Today, we feel like our estimates were correct. January classes are underway and we're deep in the recruitment period for the May cohort. This continues to be a fluid situation in terms of school leadership, which is certainly not settled, but we believe our projections for 2019 are solid. We will continue to work with the school to drive the best results possible. We have to be patient here and support the school in its longer-term plans and strategy. So, that's what we're doing okay.

Okay. On to UNC. Last year, we told you that this program's performance would have an impact on the current period or 2018. We told we accounted for the issue and included it in our future forecasts for 2019. As you can see from our guidance, we got it covered.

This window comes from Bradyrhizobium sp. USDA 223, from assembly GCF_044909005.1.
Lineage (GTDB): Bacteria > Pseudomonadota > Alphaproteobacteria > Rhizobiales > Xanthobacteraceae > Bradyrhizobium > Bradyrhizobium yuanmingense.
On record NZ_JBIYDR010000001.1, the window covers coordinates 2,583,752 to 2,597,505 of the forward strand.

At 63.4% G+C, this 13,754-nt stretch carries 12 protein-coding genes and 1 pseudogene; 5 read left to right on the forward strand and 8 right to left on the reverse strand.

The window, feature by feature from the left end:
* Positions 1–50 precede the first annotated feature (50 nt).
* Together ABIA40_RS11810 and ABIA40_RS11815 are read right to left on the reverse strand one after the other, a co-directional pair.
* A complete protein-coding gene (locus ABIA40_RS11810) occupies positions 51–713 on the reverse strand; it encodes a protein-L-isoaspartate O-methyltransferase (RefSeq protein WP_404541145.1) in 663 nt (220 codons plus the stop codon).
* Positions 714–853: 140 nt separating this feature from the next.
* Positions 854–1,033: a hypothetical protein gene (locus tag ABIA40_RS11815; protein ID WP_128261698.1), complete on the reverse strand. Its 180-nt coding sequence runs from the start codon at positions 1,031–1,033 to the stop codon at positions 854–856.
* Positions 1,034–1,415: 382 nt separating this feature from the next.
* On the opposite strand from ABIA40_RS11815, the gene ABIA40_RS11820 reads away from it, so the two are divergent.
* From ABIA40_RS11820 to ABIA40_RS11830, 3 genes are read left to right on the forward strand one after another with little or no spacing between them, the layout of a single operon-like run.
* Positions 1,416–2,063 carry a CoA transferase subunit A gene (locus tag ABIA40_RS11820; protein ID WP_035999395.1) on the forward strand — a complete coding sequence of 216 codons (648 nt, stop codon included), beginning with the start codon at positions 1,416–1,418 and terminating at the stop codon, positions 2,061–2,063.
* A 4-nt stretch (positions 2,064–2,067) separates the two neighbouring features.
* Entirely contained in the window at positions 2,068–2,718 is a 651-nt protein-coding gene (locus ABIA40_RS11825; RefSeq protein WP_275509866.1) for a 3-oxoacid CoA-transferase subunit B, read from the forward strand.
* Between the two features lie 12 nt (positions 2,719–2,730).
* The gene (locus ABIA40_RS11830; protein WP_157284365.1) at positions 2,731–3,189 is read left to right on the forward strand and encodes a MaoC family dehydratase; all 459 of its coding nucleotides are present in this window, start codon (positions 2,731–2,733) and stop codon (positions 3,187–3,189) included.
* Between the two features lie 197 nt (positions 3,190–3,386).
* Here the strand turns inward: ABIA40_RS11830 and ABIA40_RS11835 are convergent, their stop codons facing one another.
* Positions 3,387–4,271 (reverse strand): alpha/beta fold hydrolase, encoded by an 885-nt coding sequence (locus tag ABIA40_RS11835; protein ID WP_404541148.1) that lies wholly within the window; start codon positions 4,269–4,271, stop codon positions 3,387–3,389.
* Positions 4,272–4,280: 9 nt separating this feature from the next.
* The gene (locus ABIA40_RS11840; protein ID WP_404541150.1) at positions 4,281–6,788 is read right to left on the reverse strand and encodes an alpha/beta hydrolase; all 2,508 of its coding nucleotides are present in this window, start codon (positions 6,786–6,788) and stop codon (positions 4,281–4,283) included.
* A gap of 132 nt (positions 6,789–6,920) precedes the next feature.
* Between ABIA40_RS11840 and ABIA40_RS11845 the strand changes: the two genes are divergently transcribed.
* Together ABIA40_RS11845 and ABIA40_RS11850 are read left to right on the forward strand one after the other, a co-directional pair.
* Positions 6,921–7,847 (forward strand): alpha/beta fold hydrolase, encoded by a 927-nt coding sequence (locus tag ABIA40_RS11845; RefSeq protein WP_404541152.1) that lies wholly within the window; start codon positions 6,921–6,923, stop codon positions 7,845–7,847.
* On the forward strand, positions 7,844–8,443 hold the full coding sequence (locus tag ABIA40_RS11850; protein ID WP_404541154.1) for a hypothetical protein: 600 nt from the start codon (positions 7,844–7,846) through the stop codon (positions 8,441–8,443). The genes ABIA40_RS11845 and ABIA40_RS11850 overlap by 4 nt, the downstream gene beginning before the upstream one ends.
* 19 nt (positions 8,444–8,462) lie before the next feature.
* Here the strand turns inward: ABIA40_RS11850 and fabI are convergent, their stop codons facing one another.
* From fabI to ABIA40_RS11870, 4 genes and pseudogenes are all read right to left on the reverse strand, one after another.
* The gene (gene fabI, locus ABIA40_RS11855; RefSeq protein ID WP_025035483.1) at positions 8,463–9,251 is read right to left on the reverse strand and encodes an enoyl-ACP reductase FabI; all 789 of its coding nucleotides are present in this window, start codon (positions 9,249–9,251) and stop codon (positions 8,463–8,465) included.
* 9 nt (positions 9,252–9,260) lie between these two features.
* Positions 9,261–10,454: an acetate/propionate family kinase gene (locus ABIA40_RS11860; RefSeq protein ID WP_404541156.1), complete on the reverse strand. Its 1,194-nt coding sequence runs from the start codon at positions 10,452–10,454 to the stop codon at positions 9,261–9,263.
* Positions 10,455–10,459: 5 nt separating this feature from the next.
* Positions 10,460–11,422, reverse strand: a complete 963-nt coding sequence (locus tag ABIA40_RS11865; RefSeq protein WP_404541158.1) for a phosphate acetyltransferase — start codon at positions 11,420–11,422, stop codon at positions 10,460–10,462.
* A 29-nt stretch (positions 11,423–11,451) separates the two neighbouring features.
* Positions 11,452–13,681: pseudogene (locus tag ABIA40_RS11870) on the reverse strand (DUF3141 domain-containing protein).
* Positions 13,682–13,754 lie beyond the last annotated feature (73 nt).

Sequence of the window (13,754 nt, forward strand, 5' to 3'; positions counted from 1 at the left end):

But we're excited, in the last few months, our teams have come together and are working very well. The leadership at Kenan-Flagler is all in. We've been working closely with Kenan-Flagler, innovating, creating, fellowships being deployed, driving quality. Yes, the year-on-year numbers are down, but we're on the right path. I want to thank Dean Doug Shackelford and Program Managing Director Melissa Hlavac for their leadership.

I would also like to congratulate them for the recent number one ranking in US News and for beating Duke last Wednesday. I like our odds of driving improvements in the program and in the numbers. We're focused on it as a team together. Go Heels.

With that, let's turn to Short Courses. It's been a heck of a year. Six quarters in, the Short Course segment has become a real contributor to our growth. Revenue for the segment was $63.4 million in 2018, 289% growth over last year. This acquisition has been an absolute success.